11. In 1930s London, you could buy a mesh baby cage to suspend your child outside your apartment window. The invention was supposed to be for the "health" of the babies, so they could get fresh air.
12. The Glamour Bonnet was a bonnet that covered your whole head with a see-through part for your eyes from the 1940s. In the helmet you'd experience low atmospheric pressure, like a vacuum, that was supposed to improve skin complexion. Glamour Bonnet is also the name of my hair metal revival band.
13. Similarly, the shower hood from the 1970s in Germany covered a person's whole head. Then, they could shower while still keeping their makeup and hair intact. I guess someone eventually figured out that people like to wash their hair too.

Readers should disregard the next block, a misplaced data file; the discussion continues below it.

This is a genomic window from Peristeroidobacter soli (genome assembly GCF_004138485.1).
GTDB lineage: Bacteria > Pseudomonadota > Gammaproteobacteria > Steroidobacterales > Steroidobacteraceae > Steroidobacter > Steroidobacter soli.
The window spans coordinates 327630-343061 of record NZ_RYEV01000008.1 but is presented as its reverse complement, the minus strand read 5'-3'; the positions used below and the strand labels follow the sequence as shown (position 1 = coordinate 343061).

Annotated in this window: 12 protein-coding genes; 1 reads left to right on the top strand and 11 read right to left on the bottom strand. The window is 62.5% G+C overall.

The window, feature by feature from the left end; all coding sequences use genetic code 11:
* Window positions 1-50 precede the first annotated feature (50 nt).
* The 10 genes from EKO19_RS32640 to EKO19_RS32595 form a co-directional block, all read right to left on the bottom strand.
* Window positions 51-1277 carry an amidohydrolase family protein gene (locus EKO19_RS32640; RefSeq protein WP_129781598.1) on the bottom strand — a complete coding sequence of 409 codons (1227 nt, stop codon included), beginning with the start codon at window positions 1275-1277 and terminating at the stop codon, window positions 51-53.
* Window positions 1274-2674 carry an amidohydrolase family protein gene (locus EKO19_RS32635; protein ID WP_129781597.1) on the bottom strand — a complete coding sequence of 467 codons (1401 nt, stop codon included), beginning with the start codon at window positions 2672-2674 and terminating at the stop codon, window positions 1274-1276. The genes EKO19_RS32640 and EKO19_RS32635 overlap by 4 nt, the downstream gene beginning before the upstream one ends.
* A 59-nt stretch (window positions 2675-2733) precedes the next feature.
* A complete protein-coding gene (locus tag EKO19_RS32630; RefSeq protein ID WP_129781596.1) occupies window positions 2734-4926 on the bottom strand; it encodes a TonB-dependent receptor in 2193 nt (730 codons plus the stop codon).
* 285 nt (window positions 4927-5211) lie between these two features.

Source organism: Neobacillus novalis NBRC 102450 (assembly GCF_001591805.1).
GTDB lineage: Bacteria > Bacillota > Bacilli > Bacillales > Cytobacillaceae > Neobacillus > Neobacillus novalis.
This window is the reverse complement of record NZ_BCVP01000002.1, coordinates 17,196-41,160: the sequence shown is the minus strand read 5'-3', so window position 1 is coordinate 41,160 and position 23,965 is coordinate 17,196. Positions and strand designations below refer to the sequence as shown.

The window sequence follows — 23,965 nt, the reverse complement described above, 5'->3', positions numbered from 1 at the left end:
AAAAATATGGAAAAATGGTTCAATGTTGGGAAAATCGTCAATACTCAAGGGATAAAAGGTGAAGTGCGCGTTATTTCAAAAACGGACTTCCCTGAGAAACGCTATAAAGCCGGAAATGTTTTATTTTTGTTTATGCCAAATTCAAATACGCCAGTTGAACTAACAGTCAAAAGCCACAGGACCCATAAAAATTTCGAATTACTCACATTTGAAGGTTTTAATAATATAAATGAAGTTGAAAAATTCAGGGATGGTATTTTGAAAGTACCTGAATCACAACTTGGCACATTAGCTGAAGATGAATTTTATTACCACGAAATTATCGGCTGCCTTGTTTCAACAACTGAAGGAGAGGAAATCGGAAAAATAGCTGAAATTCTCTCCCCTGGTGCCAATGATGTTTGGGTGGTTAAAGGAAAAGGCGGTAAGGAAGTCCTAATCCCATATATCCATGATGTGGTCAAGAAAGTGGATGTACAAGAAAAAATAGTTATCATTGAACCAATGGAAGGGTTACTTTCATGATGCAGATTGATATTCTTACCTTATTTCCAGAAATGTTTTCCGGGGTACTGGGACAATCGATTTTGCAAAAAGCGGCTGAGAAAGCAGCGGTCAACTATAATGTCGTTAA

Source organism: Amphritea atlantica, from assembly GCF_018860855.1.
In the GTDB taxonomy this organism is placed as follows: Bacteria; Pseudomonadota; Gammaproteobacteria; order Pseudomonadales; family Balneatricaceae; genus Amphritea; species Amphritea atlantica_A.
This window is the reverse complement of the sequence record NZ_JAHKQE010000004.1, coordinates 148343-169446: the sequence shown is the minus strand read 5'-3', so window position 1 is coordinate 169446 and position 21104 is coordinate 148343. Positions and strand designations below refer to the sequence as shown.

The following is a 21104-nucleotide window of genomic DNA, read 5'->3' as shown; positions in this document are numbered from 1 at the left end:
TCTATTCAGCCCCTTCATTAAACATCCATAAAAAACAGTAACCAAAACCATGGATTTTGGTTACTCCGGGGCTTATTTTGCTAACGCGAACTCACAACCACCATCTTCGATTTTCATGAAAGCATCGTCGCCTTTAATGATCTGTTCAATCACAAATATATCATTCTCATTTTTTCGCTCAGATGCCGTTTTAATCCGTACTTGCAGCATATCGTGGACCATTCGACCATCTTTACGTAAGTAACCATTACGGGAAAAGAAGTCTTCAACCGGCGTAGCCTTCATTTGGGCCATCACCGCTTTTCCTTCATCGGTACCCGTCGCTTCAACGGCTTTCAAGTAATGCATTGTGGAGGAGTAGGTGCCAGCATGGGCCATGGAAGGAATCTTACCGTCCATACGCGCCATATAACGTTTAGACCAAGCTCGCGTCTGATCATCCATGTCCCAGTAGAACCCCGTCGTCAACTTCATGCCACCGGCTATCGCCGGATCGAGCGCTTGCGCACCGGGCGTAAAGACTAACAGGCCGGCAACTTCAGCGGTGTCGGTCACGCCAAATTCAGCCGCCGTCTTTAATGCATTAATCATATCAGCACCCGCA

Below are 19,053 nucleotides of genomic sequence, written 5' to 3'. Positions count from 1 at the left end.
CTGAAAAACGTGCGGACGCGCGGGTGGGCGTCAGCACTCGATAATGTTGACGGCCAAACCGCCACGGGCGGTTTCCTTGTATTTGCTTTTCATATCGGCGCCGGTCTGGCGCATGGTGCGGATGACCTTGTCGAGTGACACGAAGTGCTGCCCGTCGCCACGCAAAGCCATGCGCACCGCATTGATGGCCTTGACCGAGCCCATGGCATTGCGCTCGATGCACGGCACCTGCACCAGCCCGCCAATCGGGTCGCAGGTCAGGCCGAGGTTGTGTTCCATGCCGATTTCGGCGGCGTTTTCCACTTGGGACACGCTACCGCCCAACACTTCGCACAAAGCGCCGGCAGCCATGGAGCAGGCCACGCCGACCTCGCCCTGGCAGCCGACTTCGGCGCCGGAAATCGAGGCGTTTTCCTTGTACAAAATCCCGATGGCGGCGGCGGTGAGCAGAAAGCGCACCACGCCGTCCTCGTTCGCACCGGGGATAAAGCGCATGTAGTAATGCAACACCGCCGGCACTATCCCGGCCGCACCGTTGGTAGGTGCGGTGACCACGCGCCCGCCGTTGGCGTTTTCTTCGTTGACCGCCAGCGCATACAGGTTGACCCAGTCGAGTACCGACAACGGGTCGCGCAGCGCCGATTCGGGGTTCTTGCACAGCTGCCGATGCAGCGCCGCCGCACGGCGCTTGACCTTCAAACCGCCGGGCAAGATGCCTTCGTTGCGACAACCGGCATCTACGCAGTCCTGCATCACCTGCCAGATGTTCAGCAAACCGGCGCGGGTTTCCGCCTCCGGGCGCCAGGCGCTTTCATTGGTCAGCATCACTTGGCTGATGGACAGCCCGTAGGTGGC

14. In the mid-1990s, Thirsty Dog! and Thirsty Cat! were released. They were flavored water for your pets. Beef- and fish-flavored. Yum.
15. Speaking of gross flavors, honegar was a food created in 1959 by Doctor DeForest C. Jarvis; it was a combination of honey and apple-cider vinegar. Surprisingly, people didn't love the taste.
16. A phone-answering robot, invented in 1964 by Klaus Sholes, was a bust. The main problem: the robot didn't really answer the phone, it just picked it up, and answered the phone in silence, making it more of a phone-touching robot than a phone-answering robot, really. 
17. In the 1960s, a solution for reading on a crowded subway was invented: rush hour reading glasses. You could read a newspaper that you were holding over your head, thanks to glasses with right angles. I'm not gonna lie, I sorta want one of these for reading my phone on the subway. 
18. The Vespa 150 TAP, a military Vespa complete with a rifle, was designed for the French army in the 1950s. One major problem: you couldn't shoot the rifle from the scooter, you had to remove it because there was no aiming device ... and also you were on a scooter.